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fig.8—veritable verbs validate vertical verses


 We learn Names via the fallacy philosophers call reification: e.g., while we may describe milk as “white liquid,” there is no such Thing as disembodied White­-ness or Liquid­-ity. If every mammal is newborn with ‘practical knowledge’ of milk’s nutritional value, need it signify milk’s Essence? Of the myriad movements of model verbs, none suggest clear contraries—but why?  We easily reified opposed pairs of terms to ‘model’ nouns and adjectives—but what stands opposite “to model? As we model both sides of the Form/Matter divide, it (we?) seem(s) to be self­-opposed; to locate our points of divergence, we must venture further out on a limb. Can we discern “to conceive” (i.e., to imagine) from “to perceive” (i.e.,  to observe)? We find by etymology they receive from Latin capere (‘to take’) affixed per­- (‘entirely’) com­- (‘together’) and re­- (‘again’). Thus, as if to comply with Newton, “to essentialize” invokes the “equal and opposite reaction”—conceptually speaking—“to reify”—or again, if we bend back the lexicon, we might say: “to transceive.”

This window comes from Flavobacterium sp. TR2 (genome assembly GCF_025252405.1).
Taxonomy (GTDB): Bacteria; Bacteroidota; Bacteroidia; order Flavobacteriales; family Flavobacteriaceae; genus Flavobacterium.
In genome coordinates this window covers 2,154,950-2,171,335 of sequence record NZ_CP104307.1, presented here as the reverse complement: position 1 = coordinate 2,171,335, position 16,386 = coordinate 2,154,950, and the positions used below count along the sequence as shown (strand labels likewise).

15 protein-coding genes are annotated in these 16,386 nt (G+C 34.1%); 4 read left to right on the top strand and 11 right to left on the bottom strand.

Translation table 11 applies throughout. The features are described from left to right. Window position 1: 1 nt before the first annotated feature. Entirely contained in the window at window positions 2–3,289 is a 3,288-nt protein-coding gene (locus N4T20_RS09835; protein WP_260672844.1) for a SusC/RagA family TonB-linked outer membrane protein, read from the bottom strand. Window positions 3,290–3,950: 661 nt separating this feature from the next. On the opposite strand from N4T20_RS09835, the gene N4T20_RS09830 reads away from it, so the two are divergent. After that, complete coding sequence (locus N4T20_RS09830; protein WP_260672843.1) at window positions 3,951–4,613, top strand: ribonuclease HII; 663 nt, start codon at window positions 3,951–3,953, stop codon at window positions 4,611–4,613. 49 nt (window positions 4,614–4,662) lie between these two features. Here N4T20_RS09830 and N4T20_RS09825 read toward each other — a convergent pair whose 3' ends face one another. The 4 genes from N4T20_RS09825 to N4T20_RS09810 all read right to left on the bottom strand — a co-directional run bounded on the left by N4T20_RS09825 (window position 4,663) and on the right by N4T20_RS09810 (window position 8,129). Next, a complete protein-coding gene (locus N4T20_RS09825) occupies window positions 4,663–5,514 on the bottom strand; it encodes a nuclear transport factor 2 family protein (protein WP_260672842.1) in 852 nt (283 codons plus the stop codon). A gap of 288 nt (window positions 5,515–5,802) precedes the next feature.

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fig.9—pattern recognition: our ‘second nature’—or our first?


 We’ve been using grids, circles, trees and plots for over 60,000 years to explore and explain our ideas and experiences. Why? Well­-formed information graphics make us smarter, faster and more versatile. How? The mind recognizes formal patterns amid images and codes. We perceive phenomenal images via shape, color, light, sound, motion and proportion; we conceive symbolic codes via word, mark, gesture, number and notation. Charts, graphs and diagrams merge code and image to convert raw data into useful information—in other words, into easily recognized patterns. As pre­-verbal infants we learn to recognize the patterns that we feel, hear and see around us; once learned, patterns become transparent. That is, we no longer see them, we see through them and with them. They become heuristics—intuitive schemas for problem­-solving. By conforming data to the most transparent patterns, Mind Models bring uniformity to the framework of language and logic via which we explore and explain ourselves to ourselves and others.

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